On March 13, 2020, Glenn Kelman, the chief executive of the online real estate broker Redfin, was biking to work when he got a call from Henry Ellenbogen, a longtime investor in Redfin who had started his own fund.
At Harvard, Mr. Ellenbogen majored in the history of technology. One big thing he learned, he has said, was that technology is developed well in advance of people’s ability and willingness to use it.
“Tell me something,” Mr. Ellenbogen asked Mr. Kelman, according to an account the chief executive posted on Redfin’s website. “When people start touring homes via an iPhone, won’t a lot of them decide, even after this whole pandemic ends, that this is just a better way to see houses? And if this whole process of buying and selling homes mostly goes virtual, how will other brokerages compete with you?”
Mr. Kelman, a little preoccupied by how Seattle’s normally bustling streets were eerily empty, said he didn’t know.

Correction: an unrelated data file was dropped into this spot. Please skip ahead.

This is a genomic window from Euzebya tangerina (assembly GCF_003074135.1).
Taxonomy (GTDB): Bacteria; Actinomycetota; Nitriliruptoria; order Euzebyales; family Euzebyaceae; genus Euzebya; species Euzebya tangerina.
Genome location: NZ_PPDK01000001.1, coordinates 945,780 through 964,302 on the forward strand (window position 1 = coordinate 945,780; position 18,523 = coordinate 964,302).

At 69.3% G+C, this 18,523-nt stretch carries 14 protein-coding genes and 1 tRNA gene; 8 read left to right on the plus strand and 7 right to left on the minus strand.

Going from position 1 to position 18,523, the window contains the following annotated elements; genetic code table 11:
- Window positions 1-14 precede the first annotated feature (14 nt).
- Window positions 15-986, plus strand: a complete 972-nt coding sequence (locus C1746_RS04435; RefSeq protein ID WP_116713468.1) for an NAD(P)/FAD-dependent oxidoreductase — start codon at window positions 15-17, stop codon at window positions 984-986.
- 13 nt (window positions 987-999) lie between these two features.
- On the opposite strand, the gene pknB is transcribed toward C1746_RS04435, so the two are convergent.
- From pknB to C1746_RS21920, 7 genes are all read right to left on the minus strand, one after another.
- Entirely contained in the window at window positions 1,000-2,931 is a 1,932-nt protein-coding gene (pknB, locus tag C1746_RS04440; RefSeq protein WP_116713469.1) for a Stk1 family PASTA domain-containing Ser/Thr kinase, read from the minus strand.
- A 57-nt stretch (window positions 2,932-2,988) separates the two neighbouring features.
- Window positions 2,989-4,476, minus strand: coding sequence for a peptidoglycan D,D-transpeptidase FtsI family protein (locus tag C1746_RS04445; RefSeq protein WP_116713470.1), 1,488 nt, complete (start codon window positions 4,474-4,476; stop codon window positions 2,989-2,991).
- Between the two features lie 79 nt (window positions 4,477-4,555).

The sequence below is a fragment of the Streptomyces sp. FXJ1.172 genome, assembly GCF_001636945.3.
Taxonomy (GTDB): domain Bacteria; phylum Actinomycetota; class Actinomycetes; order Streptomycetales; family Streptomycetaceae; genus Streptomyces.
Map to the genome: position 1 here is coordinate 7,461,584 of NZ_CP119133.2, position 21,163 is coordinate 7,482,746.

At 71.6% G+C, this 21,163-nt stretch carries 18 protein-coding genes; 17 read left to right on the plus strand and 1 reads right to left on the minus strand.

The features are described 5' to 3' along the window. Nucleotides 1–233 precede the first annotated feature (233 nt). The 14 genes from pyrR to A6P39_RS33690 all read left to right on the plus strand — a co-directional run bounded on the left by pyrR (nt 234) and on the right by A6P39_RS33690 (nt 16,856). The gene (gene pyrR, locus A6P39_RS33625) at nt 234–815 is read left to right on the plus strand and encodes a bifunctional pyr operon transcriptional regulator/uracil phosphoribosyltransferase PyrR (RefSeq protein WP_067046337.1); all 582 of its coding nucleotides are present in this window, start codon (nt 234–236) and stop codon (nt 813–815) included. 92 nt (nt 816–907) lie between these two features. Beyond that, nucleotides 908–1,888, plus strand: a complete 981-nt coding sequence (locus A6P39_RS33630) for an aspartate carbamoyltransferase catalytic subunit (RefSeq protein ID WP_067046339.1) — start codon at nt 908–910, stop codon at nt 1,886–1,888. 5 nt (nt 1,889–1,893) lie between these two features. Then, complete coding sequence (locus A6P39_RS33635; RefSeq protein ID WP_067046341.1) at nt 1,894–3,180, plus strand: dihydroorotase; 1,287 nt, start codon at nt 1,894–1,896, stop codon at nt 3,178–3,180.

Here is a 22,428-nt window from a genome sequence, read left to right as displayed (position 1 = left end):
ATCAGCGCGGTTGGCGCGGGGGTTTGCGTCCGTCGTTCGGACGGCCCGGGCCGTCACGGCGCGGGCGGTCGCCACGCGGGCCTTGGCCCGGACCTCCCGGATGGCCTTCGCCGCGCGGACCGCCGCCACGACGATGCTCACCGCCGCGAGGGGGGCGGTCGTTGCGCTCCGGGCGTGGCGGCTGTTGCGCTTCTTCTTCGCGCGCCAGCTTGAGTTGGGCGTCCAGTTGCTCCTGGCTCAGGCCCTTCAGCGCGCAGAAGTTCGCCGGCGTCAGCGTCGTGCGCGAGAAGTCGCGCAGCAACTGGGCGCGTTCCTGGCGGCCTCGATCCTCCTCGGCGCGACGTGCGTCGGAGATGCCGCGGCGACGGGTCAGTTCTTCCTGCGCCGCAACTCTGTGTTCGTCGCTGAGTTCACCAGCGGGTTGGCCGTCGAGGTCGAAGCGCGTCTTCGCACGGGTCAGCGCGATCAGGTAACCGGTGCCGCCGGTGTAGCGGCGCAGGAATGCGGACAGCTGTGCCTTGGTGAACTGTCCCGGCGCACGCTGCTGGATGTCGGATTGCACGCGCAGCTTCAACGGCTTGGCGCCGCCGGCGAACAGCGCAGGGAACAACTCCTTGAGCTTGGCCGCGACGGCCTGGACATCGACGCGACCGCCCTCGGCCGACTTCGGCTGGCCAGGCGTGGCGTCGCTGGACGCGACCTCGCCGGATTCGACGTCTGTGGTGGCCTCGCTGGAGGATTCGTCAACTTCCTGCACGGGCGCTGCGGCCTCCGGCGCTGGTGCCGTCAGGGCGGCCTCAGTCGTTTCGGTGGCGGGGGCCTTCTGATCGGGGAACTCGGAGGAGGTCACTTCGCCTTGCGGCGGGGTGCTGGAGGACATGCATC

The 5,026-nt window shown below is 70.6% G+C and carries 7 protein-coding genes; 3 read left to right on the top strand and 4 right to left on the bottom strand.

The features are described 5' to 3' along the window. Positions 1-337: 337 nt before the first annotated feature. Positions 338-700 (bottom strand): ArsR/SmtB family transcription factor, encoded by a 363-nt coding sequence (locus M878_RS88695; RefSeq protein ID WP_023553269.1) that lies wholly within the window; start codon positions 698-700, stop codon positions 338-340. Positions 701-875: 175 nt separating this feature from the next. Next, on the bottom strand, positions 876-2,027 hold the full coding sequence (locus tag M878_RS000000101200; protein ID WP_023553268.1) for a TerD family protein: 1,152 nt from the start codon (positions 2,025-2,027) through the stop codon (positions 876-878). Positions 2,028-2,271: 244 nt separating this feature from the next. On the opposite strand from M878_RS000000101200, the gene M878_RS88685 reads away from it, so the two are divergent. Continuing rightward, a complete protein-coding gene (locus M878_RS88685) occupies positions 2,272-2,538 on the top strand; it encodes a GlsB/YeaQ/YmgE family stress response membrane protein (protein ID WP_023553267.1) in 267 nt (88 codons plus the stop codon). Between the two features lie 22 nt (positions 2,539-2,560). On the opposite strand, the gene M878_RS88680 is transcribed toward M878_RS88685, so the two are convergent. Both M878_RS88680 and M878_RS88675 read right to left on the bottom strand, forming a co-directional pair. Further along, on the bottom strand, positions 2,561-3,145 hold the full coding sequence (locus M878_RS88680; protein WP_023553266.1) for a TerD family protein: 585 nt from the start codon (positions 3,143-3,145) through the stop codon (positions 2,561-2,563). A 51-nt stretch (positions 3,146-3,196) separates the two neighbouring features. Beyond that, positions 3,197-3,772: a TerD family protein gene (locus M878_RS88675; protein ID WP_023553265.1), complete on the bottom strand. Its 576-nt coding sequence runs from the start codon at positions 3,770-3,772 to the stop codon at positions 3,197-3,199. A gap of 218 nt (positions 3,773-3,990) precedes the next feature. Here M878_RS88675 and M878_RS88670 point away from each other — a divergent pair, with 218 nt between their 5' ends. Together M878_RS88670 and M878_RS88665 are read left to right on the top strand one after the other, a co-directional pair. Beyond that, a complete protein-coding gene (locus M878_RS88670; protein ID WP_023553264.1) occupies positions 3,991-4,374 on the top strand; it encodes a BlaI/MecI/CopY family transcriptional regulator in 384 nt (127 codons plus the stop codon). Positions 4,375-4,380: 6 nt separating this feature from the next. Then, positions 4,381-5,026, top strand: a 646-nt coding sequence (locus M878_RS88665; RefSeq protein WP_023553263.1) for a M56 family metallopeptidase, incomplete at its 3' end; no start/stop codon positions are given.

“I do,” Mr. Ellenbogen said. “The world is changing in your favor.”
This was not a general view then, and it certainly was not what Mr. Kelman was experiencing. The first confirmed coronavirus death in the United States was a nursing home resident in a Seattle suburb on Feb. 29. Within hours, home sellers decided that maybe they did not want strangers breathing in their living room and bedrooms. Buyers began to pull out as well.
For Redfin, that was the beginning of a crisis. Within a few days, it shut down its 78 offices around the country. Its stock plunged, losing two-thirds of its value.
“The magnitude of the decline was increasing every day,” Mr. Kelman said. He agreed to sell Mr. Ellenbogen more stock for $110 million, thinking Redfin might need cash to make it through a long drought. In early April, Mr. Kelman furloughed 41 percent of the company’s agents, who were salaried employees. More than 1,000 people were affected.
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